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When Your Opponents Build Their Case by Trying to Deconstruct Yours
by J Warner Wallace
I’ve been involved in many criminal trials over the years, sitting next to the prosecutor and evaluating the approach of the defense team as they attempted to counter the case offered by the District Attorney. Both sides have the opportunity to present evidence and offer witnesses to support their position, but I’ve been in many trials where the defense attorneys didn’t call a single witness to the stand. Instead, they chose to vigorously cross-examine the witnesses offered by the prosecution. This is certainly a valid approach to defeating the prosecution’s case, but it can also reveal the weakness of their argument.
Imagine a scenario in which a defendant has been accused of a robbery. The prosecution calls a witness who places the defendant at the scene of the crime. In addition, they offer a video from the scene that shows the suspect wearing clothes similar to those recovered in the search warrant served at the defendant’s home. Finally, they call a witness who testifies the defendant (usually short of cash) had an unexpected sum of money in his possession following the robbery. The defense team has a variety of options as it attempts to respond to this case (and I’ve seen a number of approaches). One effective response is simply to call a witness who can provide an alibi. Two or three witnesses who can account for the defendant at the time of the crime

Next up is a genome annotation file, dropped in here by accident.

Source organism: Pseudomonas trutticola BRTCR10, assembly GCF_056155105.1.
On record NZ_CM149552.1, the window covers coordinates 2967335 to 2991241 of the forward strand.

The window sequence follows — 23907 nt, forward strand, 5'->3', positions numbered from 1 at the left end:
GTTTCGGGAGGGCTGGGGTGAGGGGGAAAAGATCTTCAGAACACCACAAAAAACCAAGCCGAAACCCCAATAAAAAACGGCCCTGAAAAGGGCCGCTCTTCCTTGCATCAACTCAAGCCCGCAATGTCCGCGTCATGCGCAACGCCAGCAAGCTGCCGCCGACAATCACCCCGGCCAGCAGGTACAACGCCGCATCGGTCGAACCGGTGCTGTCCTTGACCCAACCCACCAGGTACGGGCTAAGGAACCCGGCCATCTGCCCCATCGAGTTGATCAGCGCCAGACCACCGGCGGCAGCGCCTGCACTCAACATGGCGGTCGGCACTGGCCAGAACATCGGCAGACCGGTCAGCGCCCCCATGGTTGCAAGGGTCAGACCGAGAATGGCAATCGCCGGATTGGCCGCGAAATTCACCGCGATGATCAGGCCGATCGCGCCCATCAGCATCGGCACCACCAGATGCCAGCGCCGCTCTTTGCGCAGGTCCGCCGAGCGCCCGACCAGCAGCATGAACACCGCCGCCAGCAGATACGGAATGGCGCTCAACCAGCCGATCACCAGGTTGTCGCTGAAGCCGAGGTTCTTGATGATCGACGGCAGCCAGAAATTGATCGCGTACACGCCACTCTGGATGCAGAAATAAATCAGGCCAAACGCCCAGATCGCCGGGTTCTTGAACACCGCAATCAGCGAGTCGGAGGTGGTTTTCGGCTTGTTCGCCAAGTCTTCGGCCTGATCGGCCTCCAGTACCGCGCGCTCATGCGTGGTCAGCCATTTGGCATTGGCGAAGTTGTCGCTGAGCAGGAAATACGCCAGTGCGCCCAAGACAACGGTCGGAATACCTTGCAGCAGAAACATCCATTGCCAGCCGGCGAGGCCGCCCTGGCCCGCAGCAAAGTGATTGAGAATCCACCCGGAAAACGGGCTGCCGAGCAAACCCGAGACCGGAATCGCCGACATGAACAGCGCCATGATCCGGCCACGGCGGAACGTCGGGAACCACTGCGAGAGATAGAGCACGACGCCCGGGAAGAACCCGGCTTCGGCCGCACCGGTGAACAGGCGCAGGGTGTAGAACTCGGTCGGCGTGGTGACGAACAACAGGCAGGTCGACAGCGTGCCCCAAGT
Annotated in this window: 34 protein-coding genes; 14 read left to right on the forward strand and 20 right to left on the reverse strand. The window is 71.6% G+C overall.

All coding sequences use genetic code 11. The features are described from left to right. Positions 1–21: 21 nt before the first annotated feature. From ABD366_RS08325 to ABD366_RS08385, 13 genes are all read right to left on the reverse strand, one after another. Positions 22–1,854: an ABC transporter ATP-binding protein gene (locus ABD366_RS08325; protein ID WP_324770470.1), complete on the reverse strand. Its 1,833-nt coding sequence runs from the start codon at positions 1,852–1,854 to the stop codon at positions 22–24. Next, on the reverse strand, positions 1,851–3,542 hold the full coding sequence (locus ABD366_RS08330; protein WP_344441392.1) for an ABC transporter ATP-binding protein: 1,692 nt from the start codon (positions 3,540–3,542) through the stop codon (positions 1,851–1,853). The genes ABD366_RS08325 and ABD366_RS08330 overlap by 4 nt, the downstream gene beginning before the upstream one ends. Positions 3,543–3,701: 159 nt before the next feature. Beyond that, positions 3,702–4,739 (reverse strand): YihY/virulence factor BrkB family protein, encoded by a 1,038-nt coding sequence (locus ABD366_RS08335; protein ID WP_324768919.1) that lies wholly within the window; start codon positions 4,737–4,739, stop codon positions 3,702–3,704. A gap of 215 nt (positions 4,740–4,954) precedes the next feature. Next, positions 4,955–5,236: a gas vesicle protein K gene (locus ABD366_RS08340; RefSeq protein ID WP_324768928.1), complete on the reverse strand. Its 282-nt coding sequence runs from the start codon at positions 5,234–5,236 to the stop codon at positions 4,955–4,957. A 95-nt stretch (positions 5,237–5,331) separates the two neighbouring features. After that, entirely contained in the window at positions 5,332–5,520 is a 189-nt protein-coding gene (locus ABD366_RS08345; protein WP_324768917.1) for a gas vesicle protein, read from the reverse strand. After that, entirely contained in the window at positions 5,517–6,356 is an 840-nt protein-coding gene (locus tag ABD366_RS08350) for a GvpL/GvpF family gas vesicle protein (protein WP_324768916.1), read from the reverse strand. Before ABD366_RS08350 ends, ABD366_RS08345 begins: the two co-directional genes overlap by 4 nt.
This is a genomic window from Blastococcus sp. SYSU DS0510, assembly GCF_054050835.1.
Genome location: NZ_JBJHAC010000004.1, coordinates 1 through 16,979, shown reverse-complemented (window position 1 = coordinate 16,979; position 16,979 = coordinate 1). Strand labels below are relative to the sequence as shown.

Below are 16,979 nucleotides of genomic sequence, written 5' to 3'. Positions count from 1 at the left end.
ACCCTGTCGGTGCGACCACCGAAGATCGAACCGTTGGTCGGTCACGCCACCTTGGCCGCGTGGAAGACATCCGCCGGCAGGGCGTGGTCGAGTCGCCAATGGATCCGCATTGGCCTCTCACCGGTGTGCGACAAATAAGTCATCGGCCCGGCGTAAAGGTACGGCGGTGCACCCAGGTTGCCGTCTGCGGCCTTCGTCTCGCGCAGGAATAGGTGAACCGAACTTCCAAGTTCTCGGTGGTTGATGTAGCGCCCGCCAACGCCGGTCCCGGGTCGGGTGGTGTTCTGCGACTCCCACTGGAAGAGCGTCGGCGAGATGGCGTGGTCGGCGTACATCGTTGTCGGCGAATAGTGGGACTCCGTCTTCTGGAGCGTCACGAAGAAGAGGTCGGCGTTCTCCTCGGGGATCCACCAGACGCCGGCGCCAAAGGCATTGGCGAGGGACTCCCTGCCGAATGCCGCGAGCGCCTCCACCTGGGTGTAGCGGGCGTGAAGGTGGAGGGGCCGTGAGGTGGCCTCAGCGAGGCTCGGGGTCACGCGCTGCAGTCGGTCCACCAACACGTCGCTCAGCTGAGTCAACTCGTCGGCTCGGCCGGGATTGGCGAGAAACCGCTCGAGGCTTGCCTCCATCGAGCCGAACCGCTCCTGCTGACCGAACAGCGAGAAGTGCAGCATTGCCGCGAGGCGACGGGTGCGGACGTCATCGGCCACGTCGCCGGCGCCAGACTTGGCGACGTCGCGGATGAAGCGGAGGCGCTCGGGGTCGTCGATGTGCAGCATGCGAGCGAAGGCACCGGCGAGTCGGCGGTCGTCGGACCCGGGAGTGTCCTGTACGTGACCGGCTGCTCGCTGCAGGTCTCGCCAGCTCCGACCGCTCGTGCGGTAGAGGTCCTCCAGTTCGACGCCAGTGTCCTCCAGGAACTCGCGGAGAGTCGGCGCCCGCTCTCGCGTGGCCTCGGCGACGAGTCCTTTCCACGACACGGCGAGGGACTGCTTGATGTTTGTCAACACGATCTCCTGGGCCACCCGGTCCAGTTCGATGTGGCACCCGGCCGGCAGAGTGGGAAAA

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would be even better. In addition to this possible approach, defense attorneys sometimes present witnesses and evidence pointing to a different suspect altogether. When these two options aren’t available, defense teams focus in on the evidence presented by the prosecution in an effort to deconstruct the case being presented against their client. They typically do this during the cross-examination process, attacking the credibility and reliability of the prosecution’s witnesses, one at a time. Sometimes this is effective, sometimes it’s not. If the prosecution’s case is robust and includes many witnesses, this defensive strategy starts to look and feel like a futile effort to deny the obvious.
I’ve witnessed a similar approach with those who attempt to attack the historicity of Christianity, most recently with the work of Candida Moss in her book, The Myth of Persecution: How Early Christians Invented a Story of Martyrdom. The Christian claims related to the martyrdom of early believers are built robustly on the varied, cumulative ancient testimonies of Biblical, Christian and non-Christian witnesses. There are two ways to respond to this large, diverse, cumulative case. One way is simply to cite witnesses who report something different than what has been offered by these witnesses typically cited by Christian case makers. As in cases involving alibi witnesses, the jury could then simply compare the credibility of both sets of ancient descriptions. The problem for those who oppose the traditional historical claims of ancient Christian persecution is the dramatic deficiency of opposing witnesses…
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